“When I was a kid, my dad had a lot of eight-tracks that were heavier, seventies stuff,” he remembers,“the likes of Uriah Heep, Black Sabbath, Led Zeppelin, and Black Oak Arkansas. He was a biker so they had a lot of parties playing rowdy rock like Ted Nugent. As far as underground music, when I was a kid, my mother worked at the hospital in this town that was an hour away. Sometimes I’d have to go with her and I would just go and hang out in the record store. That was the first time I had seen bands like Misfits and The Exploited, which at the time was underground punk. That record store was called the Record Ranch in Danville, Kentucky.
“That was the first time I had seen or heard any of that stuff. I bought a lot of cassettes. That’s what got me into it. The second I got in to that kind of music (punk), I had an uncle that moved back from Texas and he was really into Motorhead and WASP. He started turning me on to the more serious underground metal bands of the time. He took me to see Metallica in 1988 and from there on, I was hooked on it forever. I just wanted to be in a band and play crazy music, fast, and headbang all the time.”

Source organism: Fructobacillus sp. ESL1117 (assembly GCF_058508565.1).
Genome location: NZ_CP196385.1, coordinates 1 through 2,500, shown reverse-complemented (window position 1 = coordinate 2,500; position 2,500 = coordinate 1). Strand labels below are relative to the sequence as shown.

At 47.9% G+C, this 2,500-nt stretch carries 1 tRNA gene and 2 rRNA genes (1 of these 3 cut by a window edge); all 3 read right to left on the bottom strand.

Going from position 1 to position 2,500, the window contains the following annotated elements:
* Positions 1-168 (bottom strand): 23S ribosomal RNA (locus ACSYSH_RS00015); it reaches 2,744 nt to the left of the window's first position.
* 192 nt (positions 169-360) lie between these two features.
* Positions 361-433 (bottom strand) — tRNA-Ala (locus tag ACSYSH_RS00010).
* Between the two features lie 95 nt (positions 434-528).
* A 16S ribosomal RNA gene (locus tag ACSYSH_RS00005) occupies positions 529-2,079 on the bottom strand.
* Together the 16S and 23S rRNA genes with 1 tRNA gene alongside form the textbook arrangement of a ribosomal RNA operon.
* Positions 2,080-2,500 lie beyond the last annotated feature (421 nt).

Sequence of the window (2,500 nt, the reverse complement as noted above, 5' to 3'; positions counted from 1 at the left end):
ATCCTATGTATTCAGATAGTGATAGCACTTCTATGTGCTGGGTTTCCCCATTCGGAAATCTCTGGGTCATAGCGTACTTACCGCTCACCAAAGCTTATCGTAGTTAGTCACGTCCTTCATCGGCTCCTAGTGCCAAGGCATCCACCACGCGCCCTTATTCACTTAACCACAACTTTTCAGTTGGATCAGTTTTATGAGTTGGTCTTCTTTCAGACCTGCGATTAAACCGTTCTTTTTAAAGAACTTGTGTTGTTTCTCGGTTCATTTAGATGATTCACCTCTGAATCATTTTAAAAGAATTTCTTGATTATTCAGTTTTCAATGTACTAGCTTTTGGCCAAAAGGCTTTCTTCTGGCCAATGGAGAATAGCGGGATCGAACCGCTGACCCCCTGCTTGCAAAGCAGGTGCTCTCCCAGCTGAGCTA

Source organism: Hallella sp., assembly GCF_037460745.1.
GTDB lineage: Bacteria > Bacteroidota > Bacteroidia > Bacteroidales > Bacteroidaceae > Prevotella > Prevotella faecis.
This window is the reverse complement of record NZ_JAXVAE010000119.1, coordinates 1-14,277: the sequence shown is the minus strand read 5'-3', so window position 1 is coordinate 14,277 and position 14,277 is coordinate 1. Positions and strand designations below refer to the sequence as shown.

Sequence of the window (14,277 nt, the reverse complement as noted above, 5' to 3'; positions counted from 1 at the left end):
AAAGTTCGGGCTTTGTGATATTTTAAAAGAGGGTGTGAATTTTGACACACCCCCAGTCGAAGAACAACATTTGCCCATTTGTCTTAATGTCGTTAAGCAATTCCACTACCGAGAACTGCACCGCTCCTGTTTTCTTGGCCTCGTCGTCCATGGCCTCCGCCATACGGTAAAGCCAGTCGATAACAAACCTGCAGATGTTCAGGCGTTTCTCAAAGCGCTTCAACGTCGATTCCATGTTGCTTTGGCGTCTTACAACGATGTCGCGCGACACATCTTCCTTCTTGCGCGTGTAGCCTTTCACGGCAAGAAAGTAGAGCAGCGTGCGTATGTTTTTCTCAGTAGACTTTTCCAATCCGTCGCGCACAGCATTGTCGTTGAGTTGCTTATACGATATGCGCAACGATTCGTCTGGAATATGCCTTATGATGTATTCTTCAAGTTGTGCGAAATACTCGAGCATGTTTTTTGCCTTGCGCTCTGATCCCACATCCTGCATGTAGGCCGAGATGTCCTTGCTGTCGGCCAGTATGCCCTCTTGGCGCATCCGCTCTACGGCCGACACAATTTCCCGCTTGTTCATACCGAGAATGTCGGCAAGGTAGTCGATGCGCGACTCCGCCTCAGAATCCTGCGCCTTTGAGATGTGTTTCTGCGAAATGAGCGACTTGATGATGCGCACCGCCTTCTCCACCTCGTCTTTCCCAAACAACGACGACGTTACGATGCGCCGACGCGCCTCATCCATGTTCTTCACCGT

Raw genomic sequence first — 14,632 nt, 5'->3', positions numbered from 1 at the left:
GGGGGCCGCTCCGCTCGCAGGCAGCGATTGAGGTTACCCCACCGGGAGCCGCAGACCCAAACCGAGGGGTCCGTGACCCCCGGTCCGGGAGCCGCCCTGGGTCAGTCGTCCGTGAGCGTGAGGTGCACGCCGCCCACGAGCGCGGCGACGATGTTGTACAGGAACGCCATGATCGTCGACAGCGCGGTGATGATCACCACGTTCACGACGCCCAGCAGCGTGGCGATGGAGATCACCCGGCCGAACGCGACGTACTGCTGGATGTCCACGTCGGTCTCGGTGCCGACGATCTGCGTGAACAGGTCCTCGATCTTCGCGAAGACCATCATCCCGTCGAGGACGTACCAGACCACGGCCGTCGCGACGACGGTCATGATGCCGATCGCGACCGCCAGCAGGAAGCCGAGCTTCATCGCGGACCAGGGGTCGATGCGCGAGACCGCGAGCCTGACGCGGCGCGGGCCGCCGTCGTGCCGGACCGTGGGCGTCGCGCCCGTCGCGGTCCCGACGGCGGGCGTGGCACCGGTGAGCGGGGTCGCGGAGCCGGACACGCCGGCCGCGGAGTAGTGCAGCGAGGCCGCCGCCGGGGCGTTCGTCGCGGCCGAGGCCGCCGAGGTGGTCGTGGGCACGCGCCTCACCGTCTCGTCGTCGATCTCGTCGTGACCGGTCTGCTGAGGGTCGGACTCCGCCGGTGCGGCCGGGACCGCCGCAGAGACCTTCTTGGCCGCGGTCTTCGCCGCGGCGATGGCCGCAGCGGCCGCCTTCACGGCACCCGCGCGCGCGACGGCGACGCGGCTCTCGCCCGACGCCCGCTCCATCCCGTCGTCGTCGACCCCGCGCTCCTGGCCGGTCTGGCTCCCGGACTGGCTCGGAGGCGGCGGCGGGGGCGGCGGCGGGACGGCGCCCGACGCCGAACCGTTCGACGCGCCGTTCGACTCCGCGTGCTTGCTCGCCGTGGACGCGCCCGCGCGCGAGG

Reminiscing with Neal, one can feel the nostalgic value of growing up before the digital age, embraced in the search through record stores for those rare collectible records you just need to own.
“Every time I hear something new that I like, it’s wonderful,” Neal admits, “I just listen to it til I burn it out. Newer stuff I’m a bit more picky about but that’s probably because I’m older and jaded about it or something, I don’t know, but when I do hear something I love, I champion it to everyone. If I like something, all my friends are going to know about it and will turn them on to it because when I was a kid, that’s how it worked and that’s the only way it could work back then. You had to tell your friends about bands and they had to tell you about bands and that’s how you learned all this stuff, you know?”